Gene Expression Profiling
Identifying Cell-Specific Transcripts
More is known about the cellular architecture and development of C. elegans than of any other metazoan. For example, the lineal origin and morphology of all 959 somatic cells are fully established. In addition, a wiring diagram traces every synapse among the 302 neurons in the worm nervous system. Although the genome is completely sequenced and all active genes have been defined by direct transcript analysis, we lack a gene expression map that matches the single cell resolution of the C. elegans anatomy. Over a period of several years, the Miller Lab has worked to develop cell-specific profiling methods that can be used to meet this goal. Initially, we helped develop a robust method for culturing C. elegans embryonic cells (Christensen et al., 2001) and then used this approach to isolate specific neurons (Fox et al., 2005) and body muscle cells (Fox et al., 2007) by FACS for microarray profiling studies. To profile larval and adult cells, we implemented the mRNA tagging strategy to obtain the first comprehensive gene expression profile of the entire C. elegans nervous system (Von Stetina and Watson et al., 2007). Using a combination of these cell-specific RNA isolation methods, the Miller lab joined the modENCODE project to define all C. eleganstranscripts (Gerstein et al., 2010, Gerstein et al., 2014). For this purpose, we isolated RNA from over 30 cell types and larval stages and used whole genome tiling arrays to detect transcripts. A comprehensive analysis of these data sets revealed cohorts of genes that are differentially expressed across cell types and detected shared regulatory motifs with potential roles in gene regulation (Spencer and Zeller et al., 2011)(Hallem et al., 2011). A surprisingly large number of differentially expressed non-coding RNAs were also detected (Lu et al., 2011). All of these data are available here along with tools for visualizing transcripts (Genome Browser) and for quantifying expression levels for specific genes across cell types and developmental stages (WormViz). In addition to cataloging gene expression fingerprints for individual cell types, we have also used our profiling methods to identify the targets of transcription factors that regulate regulate key mechanisms in neural development such as synaptic specificity (UNC-4) (Von Stetina and Fox et al., 2007), circuit remodeling (UNC-55, IRX-1) (Petersen et al., 2011) and dendritic branching (MEC-3) (Smith and O’Brien et al., 2013).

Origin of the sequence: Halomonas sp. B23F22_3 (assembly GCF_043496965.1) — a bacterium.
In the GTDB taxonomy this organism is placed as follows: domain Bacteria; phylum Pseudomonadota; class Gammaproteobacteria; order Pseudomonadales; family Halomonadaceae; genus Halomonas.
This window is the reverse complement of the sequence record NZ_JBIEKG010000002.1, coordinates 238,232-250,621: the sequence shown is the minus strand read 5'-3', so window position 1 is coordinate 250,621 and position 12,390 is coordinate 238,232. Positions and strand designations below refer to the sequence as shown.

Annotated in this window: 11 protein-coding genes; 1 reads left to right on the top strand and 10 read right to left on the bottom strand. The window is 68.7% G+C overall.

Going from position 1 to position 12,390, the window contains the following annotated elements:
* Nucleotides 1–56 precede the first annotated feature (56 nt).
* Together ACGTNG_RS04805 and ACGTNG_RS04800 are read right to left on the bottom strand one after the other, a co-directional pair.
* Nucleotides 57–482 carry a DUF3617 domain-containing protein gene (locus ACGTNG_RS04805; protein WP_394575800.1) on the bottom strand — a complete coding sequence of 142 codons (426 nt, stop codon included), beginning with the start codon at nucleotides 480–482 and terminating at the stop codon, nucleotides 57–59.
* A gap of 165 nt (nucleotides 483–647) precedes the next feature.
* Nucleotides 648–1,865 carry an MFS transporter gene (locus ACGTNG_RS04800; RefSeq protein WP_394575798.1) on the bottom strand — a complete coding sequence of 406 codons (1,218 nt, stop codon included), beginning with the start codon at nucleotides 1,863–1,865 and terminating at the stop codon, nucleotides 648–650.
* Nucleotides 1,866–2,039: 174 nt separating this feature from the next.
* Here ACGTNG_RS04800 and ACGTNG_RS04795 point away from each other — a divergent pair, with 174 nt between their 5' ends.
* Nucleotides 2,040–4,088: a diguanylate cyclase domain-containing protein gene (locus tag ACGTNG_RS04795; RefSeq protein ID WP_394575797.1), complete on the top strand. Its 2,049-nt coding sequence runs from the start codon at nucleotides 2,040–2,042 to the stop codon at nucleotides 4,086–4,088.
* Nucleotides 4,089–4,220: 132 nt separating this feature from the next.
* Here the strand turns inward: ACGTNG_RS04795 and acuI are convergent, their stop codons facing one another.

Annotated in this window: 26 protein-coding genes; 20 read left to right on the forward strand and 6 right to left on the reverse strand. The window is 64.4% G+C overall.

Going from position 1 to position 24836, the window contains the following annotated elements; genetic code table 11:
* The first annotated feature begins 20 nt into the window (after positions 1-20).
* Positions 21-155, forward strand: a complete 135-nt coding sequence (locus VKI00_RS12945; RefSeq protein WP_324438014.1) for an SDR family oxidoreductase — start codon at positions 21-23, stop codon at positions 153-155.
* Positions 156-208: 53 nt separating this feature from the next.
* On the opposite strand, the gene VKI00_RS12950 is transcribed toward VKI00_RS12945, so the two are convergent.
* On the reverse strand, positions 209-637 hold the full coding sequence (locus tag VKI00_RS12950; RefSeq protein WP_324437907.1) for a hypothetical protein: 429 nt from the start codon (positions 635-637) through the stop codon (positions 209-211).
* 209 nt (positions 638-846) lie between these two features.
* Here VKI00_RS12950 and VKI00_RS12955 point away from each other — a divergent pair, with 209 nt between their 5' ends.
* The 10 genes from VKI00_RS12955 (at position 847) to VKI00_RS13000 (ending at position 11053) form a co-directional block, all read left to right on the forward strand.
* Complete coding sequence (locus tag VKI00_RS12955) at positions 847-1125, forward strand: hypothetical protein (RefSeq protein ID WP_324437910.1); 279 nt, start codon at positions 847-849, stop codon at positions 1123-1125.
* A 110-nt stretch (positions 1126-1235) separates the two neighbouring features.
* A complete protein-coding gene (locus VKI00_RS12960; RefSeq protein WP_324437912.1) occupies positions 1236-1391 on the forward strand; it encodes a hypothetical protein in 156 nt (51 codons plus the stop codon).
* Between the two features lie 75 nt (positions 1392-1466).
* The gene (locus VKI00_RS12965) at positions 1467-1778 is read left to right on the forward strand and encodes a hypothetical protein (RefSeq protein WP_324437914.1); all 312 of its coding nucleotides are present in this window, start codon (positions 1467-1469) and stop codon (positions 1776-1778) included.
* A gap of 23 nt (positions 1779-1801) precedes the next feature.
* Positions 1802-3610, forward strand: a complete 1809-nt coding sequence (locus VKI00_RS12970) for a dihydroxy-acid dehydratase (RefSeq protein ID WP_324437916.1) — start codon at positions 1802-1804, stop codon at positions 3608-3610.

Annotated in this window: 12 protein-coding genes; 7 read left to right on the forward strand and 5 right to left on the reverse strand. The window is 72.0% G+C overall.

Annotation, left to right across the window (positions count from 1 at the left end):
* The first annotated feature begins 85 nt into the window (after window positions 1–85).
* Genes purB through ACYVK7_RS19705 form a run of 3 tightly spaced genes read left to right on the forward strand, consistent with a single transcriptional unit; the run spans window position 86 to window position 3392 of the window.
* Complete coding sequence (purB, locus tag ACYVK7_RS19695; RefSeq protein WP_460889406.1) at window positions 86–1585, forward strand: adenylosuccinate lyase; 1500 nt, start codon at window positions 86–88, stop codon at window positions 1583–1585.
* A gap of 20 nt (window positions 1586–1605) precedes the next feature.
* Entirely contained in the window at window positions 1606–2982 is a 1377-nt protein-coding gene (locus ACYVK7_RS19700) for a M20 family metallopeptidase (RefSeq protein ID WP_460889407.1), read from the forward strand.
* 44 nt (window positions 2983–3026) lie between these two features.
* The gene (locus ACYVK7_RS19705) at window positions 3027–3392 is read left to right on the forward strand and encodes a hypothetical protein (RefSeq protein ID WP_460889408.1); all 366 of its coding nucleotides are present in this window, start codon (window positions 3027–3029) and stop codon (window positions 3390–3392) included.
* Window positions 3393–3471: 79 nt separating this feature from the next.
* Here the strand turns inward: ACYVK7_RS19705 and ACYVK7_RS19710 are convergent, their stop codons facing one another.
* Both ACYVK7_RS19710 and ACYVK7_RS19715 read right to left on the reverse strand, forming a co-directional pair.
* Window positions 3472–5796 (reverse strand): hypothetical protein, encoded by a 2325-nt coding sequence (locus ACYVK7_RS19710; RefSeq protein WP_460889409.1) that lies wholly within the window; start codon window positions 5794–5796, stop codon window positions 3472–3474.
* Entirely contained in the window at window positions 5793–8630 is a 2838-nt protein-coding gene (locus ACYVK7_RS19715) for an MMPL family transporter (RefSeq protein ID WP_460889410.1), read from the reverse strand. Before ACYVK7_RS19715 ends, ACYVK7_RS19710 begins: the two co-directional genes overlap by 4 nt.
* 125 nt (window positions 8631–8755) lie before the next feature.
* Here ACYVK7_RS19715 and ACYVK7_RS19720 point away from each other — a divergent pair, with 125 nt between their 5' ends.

Specific neurons are accessible to isolation by FACS from multiple larval stages
We have recently developed methods for generating cell-specific RNA-Seq profiles from C. elegans larvae and adults (Spencer et al., 2014). In the SeqCel (RNA Seq of C. elegans cells) method, we use FACS to isolate fluorescently labeled cells for RNA-seq analysis. In our initial studies, we have focused on neurons because the nervous system contains the largest variety of specific cell types in C. elegans. Applications include neuron-specific profiling (Lim et al, 2016; Oranth et al., 2018) and identifying transcriptionally-regulated genes for neuron regeneration (Byrne et al., 2016).
C. elegans Neuron Gene Expression map and Network (CeNGEN).
The Miller lab is now collaborating with investigators at Columbia (Oliver Hobert) and Yale (Marc Hammarlund, Nenad Sestan) in a five year NINDS-funded project (2017 – 2022) to produce a gene expression profile of every neuron type in the C. elegansnervous system (CeNGEN). To achieve this goal, we have identified combinations of fluorescent markers that can be used to mark each of the 118 types of neurons for isolation by FACS. All transcripts including miRNAs will be detected by RNA-Seq analysis. We are also using single cell sequencing to detect potential neuron subtypes and to interrogate developmentally regulated gene expression programs that define sex-specific wiring in the nervous system. The over-arching goal of this project is to produce a gene expression map the matches the single cell resolution of the anatomy and wiring diagram of the C. elegans nervous system (Hammarlund et al., 2018)
Currently working on the Project…